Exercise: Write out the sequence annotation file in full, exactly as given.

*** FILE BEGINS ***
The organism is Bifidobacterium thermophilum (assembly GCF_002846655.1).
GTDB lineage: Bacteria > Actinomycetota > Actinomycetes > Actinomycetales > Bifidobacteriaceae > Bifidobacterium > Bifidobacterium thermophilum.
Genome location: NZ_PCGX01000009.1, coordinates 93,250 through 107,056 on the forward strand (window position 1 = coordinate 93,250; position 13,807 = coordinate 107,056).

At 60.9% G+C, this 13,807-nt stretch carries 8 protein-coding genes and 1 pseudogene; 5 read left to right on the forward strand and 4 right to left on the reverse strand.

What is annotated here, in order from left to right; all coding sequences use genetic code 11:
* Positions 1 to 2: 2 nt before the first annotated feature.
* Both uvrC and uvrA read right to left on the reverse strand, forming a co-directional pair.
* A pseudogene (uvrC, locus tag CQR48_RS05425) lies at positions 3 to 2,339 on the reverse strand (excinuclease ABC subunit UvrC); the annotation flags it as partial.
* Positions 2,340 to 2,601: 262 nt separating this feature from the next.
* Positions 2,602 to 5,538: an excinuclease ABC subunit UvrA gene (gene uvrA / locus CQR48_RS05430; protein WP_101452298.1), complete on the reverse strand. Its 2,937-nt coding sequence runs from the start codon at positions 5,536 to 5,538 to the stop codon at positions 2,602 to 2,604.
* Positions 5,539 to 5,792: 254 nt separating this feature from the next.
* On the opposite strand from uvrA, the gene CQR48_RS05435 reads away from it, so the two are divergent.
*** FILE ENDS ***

The organism is Bifidobacterium thermophilum (assembly GCF_002846655.1).
GTDB lineage: Bacteria > Actinomycetota > Actinomycetes > Actinomycetales > Bifidobacteriaceae > Bifidobacterium > Bifidobacterium thermophilum.
Genome location: NZ_PCGX01000009.1, coordinates 93,250 through 107,056 on the forward strand (window position 1 = coordinate 93,250; position 13,807 = coordinate 107,056).

At 60.9% G+C, this 13,807-nt stretch carries 8 protein-coding genes and 1 pseudogene; 5 read left to right on the forward strand and 4 right to left on the reverse strand.

What is annotated here, in order from left to right; all coding sequences use genetic code 11:
* Positions 1 to 2: 2 nt before the first annotated feature.
* Both uvrC and uvrA read right to left on the reverse strand, forming a co-directional pair.
* A pseudogene (uvrC, locus tag CQR48_RS05425) lies at positions 3 to 2,339 on the reverse strand (excinuclease ABC subunit UvrC); the annotation flags it as partial.
* Positions 2,340 to 2,601: 262 nt separating this feature from the next.
* Positions 2,602 to 5,538: an excinuclease ABC subunit UvrA gene (gene uvrA / locus CQR48_RS05430; protein WP_101452298.1), complete on the reverse strand. Its 2,937-nt coding sequence runs from the start codon at positions 5,536 to 5,538 to the stop codon at positions 2,602 to 2,604.
* Positions 5,539 to 5,792: 254 nt separating this feature from the next.
* On the opposite strand from uvrA, the gene CQR48_RS05435 reads away from it, so the two are divergent.